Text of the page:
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Wake-Up Call


Lisa Marie Rubin
Formulary Management
VA Western New York Healthcare System;
Clyde Freeman Herreid
Department of Biological Sciences
University at Buffalo


The main character of this case is Denise, who we first meet in the early morning hours as she wakes up in a cold sweat, gasping for breath. But it is her husband, Jeremy, who has been diagnosed with heart disease, not her. What’s going on? In this interrupted case study, in which the other main character is Denise’s heart (who we get to know through a series of “interior” monologues), students learn about the risk factors, symptoms, and consequences of a heart attack. The case is suitable for a course in pathophysiology, first year nursing, enzymology, advanced biology or anatomy, or nutrition.


  • Outline blood circulation within the heart and label a given diagram.
  • Identify the three major coronary arteries.
  • Discuss the pathophysiology of a heart attack, including plaque formation, the role of cholesterol, HDLs vs. LDLs, the blood-clotting and inflammatory systems, and serum enzyme inflation.
  • Differentiate between cardiac arrest, heart attack, ischemia, cardiogenic shock, and arrhythmia.
  • Know the specific enzyme elevation patterns associated with heart attack.
  • Understand why unstable plaque is a greater risk factor for heart attack than stable plaque.
  • Identify key symptoms of heart attack for men and women.
  • Understand a key hormonal difference that may account for why men are more prone to heart disease.
  • Identify possible complications of a heart attack.
  • Identify and discuss critical heart disease risk factors, both hereditary and environmental.
  • Understand key preventative measures to stay heart healthy.
  • Evaluate risk factors based on different patient’s profiles and determine what each person should do to decrease their risk for a heart attack.


Cardiovascular disease; heart disease; coronary artery disease; cardiac arrest; heart attack; myocardial infarction; angina; ischemia, cardiogenic shock; arrhythmia; unstable plaque; HDL; LDL; cholesterol; embolism; heart healthy diet

Topical Areas


Educational Level

Undergraduate upper division, Graduate, Professional (degree program), General public & informal education



Type / Methods




Subject Headings

Anatomy  |   Physiology  |   Nursing  |   Nutrition  |   Biology (General)  |   Medicine (General)  |  

Date Posted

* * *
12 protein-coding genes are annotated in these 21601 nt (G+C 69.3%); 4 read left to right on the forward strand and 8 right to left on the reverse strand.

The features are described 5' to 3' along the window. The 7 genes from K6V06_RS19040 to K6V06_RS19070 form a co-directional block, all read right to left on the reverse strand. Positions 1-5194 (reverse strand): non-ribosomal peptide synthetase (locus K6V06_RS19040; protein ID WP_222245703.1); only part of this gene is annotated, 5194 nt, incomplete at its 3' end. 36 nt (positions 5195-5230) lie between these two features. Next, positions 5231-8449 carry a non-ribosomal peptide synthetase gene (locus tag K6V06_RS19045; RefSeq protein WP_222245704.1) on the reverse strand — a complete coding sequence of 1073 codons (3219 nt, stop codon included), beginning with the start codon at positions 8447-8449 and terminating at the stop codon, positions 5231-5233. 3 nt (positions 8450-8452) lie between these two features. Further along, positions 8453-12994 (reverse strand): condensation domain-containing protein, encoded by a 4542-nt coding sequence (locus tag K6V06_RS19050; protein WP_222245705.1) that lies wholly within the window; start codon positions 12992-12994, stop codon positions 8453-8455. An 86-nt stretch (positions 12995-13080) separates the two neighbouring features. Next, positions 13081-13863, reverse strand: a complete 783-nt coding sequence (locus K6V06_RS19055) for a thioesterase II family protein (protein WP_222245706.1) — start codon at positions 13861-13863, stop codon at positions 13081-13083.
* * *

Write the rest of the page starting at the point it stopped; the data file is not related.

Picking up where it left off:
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Teresa Anziano
Healthcare Support Program
Hamilton-Wentworth School District
Hamilton, Ontario L8N 3L1 Canada
Excellent case study! The dialogue format engages the reader and makes learning more interesting. I followed the notes to the teacher and inserted mini review lessons on the anatomy of the heart and circulatory system, which enhanced the students' understanding of the case. I used unlabelled diagrams, which we labeled together as a class. I involved the students throughout by having them go up to the white board and write definitions/answers to questions. I really liked how it shed light on the differences between men and women with respect to their symptoms of heart disease.

Donna Brunelli
Biological Sciences
Allegany College of Maryland
Somerset, PA
I used this case study in my A&P class after we finished reviewing cardiology. The students enjoyed it. I assigned them the task of creating an information brochure as suggested in the assignment section of the case study. I received some very creative and professional-looking pamphlets.

Merle S. Bruno
Professor of Biology
Hampshire College
Amherst, MA
I used the case, "Wake-Up Call," in a class called "Topics in Women’s Health" and it was a real shocker for the students, who all pretty much decided the main character was having panic attacks, an anxiety disorder, or menopause symptoms. Heart "problems" was one of their hypotheses, but not a strong one until near the end. I adapted the case to fit the format I use in class, so I didn’t use it exactly the same way, with the heart as a character. I liked that idea, but it didn’t fit the way we’d been working. It was a terrific case and the students were very challenged and learned a lot. They asked me if this was based on a real person or if it was constructed to make particular points. I didn’t know the answer to that. I found (as I find with any case I use) that I had to make up some family history and life style answers to respond to students’ questions. It’s a little like writing a soap opera, but kind of fun. Thanks to the case authors and the Center for this case, as it formed a big part of my class this spring.